Although Wold Newton was a unifying factor in the background of a lot of Farmer’s works, those stories also work independently and are fun reads. The Other Log of Phileas Fogg runs in the margins of Jules Verne’s Around the World in 80 Days, creating a secondary plot revolving around immortal alien species, Captain Nemo/Prof. Moriarty, and a hidden weapon of immense power. While there are crossover moments to other works, the story itself is quite entertaining even if you completely miss those allusions. Similarly, The Adventure of the Peerless Peer pits Sherlock Holmes and Tarzan together to stop a madman and his secret weapon. It has decidedly more excitement than a standard Holmes tale, but has a great sense of humor, especially in areas where Watson makes observations about the two main characters.
Farmer himself doesn’t quite fit into the neat box of pulp fiction, but his constant playing with the pulp characters, concepts, locations, and storylines marks him as someone pulp fans should spend some time with. I recommend starting with some of the more story-driven pastiches like Other Log or Peerless Peer rather than jumping right into Tarzan Alive or Doc Savage: His Apocalyptic Life. The latter two require in-depth knowledge of those characters and an appreciation for the tone, which is decidedly in the style of biography, with long pages of family trees and explanations. If you feel up to the challenge they are excellent, but they aren’t for beginners. Conversely, if you want to move past Farmer’s love of pulp, you could go into Riverworld or World of Tiers. Though I have read them (and own the Riverworld series) those don’t hold the same appeal for me.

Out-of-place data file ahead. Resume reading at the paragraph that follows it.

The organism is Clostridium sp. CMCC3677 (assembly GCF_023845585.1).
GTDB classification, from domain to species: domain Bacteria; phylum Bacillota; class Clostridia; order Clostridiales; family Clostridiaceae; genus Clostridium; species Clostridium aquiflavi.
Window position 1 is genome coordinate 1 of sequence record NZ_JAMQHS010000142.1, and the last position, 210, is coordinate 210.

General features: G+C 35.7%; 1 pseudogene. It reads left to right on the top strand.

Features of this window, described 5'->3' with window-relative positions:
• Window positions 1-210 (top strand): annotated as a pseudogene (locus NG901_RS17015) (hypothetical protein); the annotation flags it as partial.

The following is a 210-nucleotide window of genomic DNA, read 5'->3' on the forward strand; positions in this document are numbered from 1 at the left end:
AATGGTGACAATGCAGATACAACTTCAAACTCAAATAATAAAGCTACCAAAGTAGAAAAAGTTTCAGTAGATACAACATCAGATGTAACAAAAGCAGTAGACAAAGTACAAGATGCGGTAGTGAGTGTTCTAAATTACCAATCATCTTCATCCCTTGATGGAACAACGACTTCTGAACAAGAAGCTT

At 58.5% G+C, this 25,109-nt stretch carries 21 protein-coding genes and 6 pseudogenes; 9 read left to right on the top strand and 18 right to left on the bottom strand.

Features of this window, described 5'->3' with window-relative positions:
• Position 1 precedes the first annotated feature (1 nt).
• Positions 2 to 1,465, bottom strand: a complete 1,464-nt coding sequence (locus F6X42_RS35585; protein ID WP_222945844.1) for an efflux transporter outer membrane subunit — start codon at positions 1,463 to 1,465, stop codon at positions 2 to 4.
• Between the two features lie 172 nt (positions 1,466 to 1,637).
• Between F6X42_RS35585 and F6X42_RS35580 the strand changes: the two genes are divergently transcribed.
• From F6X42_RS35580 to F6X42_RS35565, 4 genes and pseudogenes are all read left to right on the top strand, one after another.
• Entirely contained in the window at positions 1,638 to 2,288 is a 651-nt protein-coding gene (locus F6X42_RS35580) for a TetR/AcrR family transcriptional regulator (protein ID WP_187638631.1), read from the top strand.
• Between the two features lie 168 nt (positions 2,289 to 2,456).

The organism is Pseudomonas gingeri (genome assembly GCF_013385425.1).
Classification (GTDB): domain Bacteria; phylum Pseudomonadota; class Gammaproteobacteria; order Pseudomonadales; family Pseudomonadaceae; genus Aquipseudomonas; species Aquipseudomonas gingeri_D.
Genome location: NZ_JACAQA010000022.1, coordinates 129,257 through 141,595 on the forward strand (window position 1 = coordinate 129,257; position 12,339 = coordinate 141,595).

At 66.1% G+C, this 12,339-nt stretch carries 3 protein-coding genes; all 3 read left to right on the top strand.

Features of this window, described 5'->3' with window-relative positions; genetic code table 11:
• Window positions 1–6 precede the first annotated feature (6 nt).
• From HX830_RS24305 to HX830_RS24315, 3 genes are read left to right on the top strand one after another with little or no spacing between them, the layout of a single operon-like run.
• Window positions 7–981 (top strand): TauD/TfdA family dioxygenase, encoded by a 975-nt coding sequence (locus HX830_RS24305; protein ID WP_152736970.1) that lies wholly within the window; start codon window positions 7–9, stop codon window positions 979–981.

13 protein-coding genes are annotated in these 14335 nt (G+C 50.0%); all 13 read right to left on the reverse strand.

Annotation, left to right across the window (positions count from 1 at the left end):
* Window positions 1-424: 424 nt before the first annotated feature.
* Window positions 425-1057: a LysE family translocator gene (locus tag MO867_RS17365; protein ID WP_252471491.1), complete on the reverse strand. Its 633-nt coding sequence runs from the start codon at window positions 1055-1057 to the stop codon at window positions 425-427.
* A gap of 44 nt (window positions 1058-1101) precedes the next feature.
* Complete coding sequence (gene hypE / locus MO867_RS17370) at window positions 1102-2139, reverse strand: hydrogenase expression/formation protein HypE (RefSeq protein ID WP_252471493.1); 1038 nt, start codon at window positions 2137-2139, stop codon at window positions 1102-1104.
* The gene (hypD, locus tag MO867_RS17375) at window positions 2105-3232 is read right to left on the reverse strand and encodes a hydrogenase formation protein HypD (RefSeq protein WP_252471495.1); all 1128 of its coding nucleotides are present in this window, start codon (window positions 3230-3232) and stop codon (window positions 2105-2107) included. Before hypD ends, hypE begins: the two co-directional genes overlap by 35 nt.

I am an unabashed lover of almost all things Philip K. Dick and Robert Heinlein. There is some debate over whether these two really are in the New Wave, particularly Heinlein, but I believe those people stopped reading after Starship Troopers and never bothered to read Stranger in a Strange Land, Time Enough for Love, or The Number of the Beast (the latter two are past the New Wave time period, but are clearly in the same vein). As for Philip K. Dick, his examination of the nature of reality has quite literally changed how we view the world in a way that hadn’t been seen since Verne in the mid to late 1800s. And judging by the number of film and TV adaptations that have come out of his written work, the world simply can’t get enough of him. Who is the next Verne or Dick? Maybe Neil Gaiman, but that’s an article for another day.
 Eckert’s excellent essay can be found on PJFarmer.com. Some of Eckert’s work is also in print, including Crossovers: A Secret Chronology of the World, and Myths for the Modern Age: Philip Jose Farmer’s Wold Newton Universe, although they are priced pretty high for a casual reader. That said, they’re reasonable if you are into this kind of thing.
 For the whisk(e)y heads or beer fans, it’d be like swapping out a Jack and Coke with Lagavulin or replacing a Bud Light with Dogfish Head 120 Minute IPA.